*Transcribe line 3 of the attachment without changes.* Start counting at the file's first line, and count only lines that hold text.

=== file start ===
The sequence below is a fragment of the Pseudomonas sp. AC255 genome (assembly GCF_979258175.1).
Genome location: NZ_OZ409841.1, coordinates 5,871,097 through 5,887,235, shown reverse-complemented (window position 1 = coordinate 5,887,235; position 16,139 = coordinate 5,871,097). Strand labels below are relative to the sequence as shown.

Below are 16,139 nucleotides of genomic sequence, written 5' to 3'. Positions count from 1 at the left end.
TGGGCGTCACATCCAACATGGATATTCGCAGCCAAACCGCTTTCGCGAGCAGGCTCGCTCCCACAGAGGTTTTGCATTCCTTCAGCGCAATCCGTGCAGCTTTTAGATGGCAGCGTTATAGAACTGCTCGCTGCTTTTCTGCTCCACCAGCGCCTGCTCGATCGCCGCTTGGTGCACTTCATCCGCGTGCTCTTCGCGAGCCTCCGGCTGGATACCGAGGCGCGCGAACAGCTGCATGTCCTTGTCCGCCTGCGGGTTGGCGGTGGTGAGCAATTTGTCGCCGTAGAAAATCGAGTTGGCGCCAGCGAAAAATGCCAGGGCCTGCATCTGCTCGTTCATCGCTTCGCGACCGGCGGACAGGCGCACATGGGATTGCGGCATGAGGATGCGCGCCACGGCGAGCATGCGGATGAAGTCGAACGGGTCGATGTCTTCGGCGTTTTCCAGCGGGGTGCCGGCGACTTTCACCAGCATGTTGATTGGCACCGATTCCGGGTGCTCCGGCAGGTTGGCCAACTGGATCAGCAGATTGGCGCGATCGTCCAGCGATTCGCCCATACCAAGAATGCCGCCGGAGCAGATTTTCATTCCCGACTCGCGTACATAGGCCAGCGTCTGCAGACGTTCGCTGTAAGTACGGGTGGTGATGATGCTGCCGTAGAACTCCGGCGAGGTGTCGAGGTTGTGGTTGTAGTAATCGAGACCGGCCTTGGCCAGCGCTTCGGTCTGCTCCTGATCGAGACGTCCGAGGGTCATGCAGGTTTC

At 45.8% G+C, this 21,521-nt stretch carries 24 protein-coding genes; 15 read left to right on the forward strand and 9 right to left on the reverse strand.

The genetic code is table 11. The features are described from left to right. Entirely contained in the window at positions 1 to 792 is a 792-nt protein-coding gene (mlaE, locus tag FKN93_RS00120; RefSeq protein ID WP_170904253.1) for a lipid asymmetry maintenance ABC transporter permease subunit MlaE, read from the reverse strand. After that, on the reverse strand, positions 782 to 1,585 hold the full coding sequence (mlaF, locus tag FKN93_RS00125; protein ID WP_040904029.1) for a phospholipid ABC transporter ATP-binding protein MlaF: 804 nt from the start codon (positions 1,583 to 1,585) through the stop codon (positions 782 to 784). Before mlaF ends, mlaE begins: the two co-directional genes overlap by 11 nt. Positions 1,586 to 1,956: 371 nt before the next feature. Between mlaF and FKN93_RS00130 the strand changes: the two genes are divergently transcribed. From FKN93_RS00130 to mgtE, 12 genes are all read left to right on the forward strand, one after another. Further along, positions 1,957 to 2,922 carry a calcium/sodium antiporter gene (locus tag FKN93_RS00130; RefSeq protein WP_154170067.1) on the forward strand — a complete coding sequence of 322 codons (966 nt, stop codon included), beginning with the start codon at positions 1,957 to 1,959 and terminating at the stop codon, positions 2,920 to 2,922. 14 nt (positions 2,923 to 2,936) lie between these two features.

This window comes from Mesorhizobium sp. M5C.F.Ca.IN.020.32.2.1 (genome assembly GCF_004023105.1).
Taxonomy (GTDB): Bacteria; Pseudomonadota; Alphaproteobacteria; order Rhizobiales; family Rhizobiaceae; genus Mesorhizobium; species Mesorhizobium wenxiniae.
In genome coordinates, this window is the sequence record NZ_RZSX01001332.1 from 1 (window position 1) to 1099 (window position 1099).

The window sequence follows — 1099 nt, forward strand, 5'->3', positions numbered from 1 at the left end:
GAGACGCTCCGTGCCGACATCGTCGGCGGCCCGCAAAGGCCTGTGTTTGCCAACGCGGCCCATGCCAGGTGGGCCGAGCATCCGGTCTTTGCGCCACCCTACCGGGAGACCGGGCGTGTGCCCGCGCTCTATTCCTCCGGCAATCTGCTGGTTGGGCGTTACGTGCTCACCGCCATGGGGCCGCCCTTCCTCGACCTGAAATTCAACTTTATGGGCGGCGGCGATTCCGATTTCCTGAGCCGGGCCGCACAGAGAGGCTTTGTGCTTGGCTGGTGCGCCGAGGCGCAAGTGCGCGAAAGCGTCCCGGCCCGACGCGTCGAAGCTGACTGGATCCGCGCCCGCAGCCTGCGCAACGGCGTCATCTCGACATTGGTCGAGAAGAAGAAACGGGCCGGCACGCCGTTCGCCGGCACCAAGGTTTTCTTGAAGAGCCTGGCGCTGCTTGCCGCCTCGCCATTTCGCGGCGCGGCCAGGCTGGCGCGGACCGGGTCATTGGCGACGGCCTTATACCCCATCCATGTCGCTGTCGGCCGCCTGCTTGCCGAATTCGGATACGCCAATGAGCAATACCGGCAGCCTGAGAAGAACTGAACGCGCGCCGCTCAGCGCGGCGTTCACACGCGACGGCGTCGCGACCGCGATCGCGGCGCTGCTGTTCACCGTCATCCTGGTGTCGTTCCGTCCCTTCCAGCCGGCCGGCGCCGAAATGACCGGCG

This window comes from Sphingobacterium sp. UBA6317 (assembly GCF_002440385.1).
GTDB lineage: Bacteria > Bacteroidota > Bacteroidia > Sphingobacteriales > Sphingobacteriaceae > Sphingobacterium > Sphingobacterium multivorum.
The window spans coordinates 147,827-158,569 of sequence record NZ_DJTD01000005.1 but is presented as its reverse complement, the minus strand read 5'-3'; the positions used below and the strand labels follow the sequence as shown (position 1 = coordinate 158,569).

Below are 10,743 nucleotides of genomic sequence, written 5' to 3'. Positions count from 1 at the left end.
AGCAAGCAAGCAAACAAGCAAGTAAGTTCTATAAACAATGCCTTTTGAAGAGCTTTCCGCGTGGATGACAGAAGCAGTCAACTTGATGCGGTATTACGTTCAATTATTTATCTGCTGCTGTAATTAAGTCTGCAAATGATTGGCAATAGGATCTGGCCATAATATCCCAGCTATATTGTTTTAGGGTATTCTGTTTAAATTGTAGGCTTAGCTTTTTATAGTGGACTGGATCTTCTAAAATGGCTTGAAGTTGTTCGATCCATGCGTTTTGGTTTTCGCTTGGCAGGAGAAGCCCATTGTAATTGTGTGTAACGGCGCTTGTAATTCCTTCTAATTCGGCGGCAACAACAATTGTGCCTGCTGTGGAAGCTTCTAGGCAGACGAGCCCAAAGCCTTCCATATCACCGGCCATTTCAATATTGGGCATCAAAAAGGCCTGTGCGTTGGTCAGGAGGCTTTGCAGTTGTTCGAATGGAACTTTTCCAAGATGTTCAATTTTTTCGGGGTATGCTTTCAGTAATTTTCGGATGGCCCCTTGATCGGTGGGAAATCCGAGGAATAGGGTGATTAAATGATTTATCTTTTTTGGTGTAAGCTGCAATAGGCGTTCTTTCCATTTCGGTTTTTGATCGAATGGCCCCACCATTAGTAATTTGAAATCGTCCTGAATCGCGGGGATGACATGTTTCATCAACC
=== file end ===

Below are 16,139 nucleotides of genomic sequence, written 5' to 3'. Positions count from 1 at the left end.